News-Bigger, Better, Faster, More

12May10

Courtesy Eurasian Media Forum

If nothing else, my participation in the Eurasian Media Forum Conference, held in Almaty, Kazakhstan last week, showed me that the debate on the ‘mainstream’ media versus the ‘new’ media is alive all over the world. In fact the World Economic Forum’s Global Agenda Council is traveling across continents to discuss the future of journalism, and whether the only recourse available to shrinking newspapers is to embrace internet content. (And yes, the irony of writing this for a newly embarked newspaper is not escaping me.) The WEF for whom I was a panelist, argue that the profession is ‘no longer the sole preserve of the news professional but now operates in a networked information ecosystem based on public participation and connectivity.’ Anyone who knows me and my work is aware that I am a proponent of what is being called the ‘networked’ media, which is the convergence of the mediums of broadcast and print news with citizen journalism. After all, I wrote a piece called ‘I Heart Twitter’!

It turns out that I’m not the only one. My fellow speaker, Turi Munthe of the Demotix website, believes that his novel type of wire service, which is making established news agencies like the Associated Press more than a little nervous, offers a fresh perspective on international news stories. With the platform that he provides, Munthe says that his citizen journalists and freelance reporters in over 170 countries can tell their native stories in their own voices rather than as determined by an editor or as heard by — let’s face it, white people. That to me, a third-worlder, a native of what is now globally recognised (not perceived) as the most dangerous place on earth due to tilted reportage, is the most exciting aspect of citizen journalism.

Whether it was Michael Tippett whose participatory news network, NowPublic claims to have on occasion more reporters than news organisations can hope to staff, or Alexander Kuznetsov who highlighted the role of internet flashmobs in Russian politics today, it was clear that web content has changed journalism as we knew it, and will continue to do so.

The question that comes to my mind is not whether broadcast and print should turn to internet content as there is scarcely another option, but do the new media want to rescue the old, traditional, mainstream, or whatever name you choose?

Last year in Pakistan, the negligence of a medical institution that resulted in the death of a 3-year old girl was brought to public attention with blogs, social media and billboards — a phenomenon never witnessed before. During the original Long March, the use of the SMS made enough of an impact for the current president to ban a certain kind of text. Anything that makes the state sweat sounds good to me.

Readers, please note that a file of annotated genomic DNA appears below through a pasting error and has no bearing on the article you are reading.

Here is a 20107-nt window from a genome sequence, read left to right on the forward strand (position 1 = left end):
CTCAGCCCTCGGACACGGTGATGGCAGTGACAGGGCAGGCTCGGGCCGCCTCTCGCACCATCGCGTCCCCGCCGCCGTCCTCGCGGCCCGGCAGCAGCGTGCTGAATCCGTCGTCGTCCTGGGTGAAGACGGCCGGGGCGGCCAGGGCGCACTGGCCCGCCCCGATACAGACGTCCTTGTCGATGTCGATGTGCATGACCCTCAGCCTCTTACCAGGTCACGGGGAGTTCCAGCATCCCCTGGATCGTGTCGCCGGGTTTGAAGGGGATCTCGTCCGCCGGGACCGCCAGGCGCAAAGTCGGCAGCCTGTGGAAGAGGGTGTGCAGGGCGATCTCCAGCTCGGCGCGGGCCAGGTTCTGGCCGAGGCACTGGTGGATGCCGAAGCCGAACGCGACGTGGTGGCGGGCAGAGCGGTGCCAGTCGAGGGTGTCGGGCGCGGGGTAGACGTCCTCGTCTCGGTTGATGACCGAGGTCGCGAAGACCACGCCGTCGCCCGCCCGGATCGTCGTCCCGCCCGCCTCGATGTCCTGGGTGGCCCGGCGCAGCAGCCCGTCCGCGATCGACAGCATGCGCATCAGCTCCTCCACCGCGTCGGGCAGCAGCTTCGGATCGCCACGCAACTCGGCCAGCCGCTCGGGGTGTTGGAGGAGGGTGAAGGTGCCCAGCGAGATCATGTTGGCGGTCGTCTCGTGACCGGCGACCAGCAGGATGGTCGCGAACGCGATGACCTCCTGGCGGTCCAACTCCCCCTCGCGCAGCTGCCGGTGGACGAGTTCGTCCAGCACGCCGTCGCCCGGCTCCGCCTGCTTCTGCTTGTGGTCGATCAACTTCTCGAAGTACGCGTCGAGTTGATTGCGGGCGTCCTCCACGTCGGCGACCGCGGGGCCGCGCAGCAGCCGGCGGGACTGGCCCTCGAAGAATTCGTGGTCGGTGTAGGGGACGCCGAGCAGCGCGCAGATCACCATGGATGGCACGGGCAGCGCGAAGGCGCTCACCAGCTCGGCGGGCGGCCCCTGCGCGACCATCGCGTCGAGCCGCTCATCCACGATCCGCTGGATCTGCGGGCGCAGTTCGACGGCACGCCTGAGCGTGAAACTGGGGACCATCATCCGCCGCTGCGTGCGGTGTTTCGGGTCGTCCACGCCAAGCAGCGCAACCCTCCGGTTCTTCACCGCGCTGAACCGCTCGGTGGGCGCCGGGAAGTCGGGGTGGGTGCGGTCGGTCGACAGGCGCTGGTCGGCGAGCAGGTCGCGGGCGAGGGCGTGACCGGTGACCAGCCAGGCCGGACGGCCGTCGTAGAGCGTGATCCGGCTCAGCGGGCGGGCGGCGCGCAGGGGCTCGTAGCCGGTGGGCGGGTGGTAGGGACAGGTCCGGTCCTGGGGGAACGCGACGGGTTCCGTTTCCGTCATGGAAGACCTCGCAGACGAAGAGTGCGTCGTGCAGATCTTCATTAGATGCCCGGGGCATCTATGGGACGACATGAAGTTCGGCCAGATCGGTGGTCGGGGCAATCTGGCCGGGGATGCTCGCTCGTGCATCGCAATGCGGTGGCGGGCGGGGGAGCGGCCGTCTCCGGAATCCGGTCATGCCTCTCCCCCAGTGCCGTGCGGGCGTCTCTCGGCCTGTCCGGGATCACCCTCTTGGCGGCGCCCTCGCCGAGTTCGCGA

In this country where people are disempowered and the state is corrupt, the new media offer a valuable tool. The argument that citizen journalism or crowd-powered news bestows power in the hands of those who do not know how to handle it sounds a bit hollow to me. I would go so far as to say that I hear a note of fear there.

An abridged version of this appeared in the Express Tribune titled ‘In one’s own voice’

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2 Responses to “News-Bigger, Better, Faster, More”

  1. I am not sure if it is having a new EL paper (ET) or just a general gathering of momentum, but I do feel that there is an emerging sense of ‘new journalism’ here in Pakistan. It is diverse, multi-platform, populated by young and not-so-young writers/commentators and willing to accommodate the likes of myself who are not truly of Pakistan but have our homes here. We have the potential to be if not powerful at least influential…and, old fogey that I am, would say that we need to be setting an example to our politicians in that we should use our influence responsibly.


  1. 1 Tweets that mention News-Bigger, Better, Faster, More « Naveen Naqvi -- Topsy.com

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